Secondary bacterial infections can complicate feline calicivirus. It is not uncommon for a cat to develop anorexia (loss of appetite) and dehydration which can further weaken an already sick cat.

    Virulent systemic feline calicivirus

    There is a particularly virulent form known as ‘virulent systemic feline calicivirus or VS-FCV‘ with a mortality rate of 40%.

    Many symptoms also include the upper respiratory tract, as well as ocular discharge, facial and limb swelling, hair loss and ulceration of the ears, face and feet, jaundice and eventually multiple organ failure.


    Feline herpesvirus and feline calicivirus account for 80 – 90% of all feline respiratory disease complex.

    • If oral ulcers are present, calicivirus is most likely.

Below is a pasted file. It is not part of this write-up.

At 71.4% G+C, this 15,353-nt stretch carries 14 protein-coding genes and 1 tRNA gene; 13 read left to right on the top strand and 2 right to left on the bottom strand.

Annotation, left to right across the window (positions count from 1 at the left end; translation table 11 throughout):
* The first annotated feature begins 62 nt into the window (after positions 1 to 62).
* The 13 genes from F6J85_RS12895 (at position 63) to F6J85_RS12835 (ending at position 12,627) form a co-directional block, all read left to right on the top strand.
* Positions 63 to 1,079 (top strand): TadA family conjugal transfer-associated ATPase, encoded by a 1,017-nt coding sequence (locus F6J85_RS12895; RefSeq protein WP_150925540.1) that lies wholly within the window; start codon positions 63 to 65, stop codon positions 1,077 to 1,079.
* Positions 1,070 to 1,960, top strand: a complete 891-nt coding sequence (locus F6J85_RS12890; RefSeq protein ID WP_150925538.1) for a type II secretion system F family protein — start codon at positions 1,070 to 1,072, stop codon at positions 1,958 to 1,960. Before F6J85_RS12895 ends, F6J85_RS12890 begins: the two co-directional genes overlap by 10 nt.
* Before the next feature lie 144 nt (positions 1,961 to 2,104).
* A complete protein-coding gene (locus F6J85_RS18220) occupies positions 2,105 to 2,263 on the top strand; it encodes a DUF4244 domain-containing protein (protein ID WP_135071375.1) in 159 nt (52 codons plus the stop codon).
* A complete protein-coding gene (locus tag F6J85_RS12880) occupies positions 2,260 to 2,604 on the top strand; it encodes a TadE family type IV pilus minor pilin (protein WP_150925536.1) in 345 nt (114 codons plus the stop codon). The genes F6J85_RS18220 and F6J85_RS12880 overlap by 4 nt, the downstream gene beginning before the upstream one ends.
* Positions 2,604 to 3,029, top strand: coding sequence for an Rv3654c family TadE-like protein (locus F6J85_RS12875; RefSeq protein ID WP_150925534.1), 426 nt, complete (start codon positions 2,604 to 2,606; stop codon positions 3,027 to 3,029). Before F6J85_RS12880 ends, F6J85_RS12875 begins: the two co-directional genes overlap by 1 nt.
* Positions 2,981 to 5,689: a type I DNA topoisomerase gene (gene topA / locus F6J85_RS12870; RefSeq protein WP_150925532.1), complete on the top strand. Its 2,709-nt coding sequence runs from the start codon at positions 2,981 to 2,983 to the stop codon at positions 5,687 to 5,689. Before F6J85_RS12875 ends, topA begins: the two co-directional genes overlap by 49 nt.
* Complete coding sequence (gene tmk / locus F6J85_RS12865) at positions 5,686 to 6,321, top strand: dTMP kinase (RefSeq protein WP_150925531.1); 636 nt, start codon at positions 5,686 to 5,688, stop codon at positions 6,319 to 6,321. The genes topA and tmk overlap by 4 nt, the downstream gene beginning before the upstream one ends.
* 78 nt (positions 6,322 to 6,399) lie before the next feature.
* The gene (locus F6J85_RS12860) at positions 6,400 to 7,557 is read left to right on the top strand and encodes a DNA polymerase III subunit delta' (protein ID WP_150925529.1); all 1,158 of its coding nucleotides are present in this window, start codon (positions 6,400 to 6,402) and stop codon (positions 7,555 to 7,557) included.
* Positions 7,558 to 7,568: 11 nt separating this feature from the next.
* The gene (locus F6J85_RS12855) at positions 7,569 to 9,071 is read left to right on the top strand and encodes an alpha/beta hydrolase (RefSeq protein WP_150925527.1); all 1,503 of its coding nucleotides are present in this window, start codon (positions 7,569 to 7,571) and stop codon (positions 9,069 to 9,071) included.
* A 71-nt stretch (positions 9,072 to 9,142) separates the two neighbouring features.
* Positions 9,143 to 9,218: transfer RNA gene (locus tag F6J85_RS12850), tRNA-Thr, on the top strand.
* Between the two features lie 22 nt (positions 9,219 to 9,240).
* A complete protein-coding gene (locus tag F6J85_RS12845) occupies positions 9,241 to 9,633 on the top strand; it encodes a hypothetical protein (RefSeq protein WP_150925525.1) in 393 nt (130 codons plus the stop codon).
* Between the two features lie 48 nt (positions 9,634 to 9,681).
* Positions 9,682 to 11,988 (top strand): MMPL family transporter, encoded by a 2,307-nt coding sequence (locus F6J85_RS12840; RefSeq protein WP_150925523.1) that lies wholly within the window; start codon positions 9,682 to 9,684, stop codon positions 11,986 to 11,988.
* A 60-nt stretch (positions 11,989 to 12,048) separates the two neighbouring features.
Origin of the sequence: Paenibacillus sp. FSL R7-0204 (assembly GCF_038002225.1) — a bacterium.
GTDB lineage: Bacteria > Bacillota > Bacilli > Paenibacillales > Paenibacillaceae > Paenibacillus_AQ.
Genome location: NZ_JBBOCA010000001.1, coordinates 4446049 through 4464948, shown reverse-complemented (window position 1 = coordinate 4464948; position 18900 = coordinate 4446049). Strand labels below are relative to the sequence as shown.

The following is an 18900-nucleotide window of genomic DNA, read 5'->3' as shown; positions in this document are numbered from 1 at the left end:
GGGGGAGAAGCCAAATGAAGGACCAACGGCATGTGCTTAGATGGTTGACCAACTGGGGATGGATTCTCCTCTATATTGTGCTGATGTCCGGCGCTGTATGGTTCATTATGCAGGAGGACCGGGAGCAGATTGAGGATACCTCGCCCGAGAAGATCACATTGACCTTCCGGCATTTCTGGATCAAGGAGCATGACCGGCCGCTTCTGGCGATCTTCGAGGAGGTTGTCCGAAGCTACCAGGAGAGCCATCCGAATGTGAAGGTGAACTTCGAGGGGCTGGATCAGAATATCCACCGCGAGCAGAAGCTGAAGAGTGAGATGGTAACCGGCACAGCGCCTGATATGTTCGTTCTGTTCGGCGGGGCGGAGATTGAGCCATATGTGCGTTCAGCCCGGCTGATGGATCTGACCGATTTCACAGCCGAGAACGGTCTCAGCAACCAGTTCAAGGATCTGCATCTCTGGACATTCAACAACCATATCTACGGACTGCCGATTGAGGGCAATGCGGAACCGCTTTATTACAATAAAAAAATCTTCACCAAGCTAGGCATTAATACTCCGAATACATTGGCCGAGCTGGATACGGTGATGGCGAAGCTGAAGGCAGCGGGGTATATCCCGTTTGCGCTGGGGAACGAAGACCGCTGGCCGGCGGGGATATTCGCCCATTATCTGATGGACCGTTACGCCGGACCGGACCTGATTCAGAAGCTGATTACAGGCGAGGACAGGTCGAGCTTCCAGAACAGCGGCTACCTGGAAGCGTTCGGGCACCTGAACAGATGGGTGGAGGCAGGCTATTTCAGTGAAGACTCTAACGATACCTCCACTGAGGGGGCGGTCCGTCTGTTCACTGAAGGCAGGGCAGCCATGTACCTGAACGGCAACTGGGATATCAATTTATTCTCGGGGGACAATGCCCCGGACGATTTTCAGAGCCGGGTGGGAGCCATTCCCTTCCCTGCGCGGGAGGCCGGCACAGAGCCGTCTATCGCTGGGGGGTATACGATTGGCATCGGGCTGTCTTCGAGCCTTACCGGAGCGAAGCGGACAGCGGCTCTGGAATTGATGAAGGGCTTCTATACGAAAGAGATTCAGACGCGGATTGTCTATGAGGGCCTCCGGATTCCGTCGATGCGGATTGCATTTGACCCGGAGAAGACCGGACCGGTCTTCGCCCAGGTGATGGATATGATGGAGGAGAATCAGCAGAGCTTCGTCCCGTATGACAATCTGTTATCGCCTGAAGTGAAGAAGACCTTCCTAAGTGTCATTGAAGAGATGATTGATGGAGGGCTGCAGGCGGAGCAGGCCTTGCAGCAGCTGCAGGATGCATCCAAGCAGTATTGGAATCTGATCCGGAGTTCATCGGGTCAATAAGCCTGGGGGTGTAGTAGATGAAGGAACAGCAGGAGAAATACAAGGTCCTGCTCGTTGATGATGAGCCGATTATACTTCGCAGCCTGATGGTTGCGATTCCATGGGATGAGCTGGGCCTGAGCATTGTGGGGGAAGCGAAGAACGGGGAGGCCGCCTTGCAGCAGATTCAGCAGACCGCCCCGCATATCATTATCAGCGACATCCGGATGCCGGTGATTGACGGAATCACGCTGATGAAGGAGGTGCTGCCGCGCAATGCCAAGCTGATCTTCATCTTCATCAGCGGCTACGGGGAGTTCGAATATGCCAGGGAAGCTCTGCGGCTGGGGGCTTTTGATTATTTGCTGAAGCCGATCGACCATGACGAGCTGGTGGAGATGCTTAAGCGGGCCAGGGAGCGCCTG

• If corneal ulcers are present in the eyes, herpesvirus is most likely.

    Specific tests may be necessary to identify the pathogen involved. Not all veterinarians will recommend these tests as the treatment for viral upper respiratory infections is mostly the same.

    • Polymerase chain reaction and/or viral isolation.
    • Serology to detect coronavirus antibodies. However, this poses two problems. 1) If your cat has been exposed to the coronavirus (and remember, there are many strains) in the past, he will have antibodies. 2) It can take up to seven days for the cat to produce antibodies after infection, so the test may return a false negative.


    Treatment is generally supportive while your cat’s immune system fights the infection. There are currently no antiviral drugs available to treat calicivirus. Hospitalisation will be necessary for severely affected cats; however, most cats will receive treatment as an outpatient.

    Medical therapy:

    • Broad-spectrum antibiotics: Antibiotics are ineffective against viral infections but may be prescribed to treat secondary bacterial infections.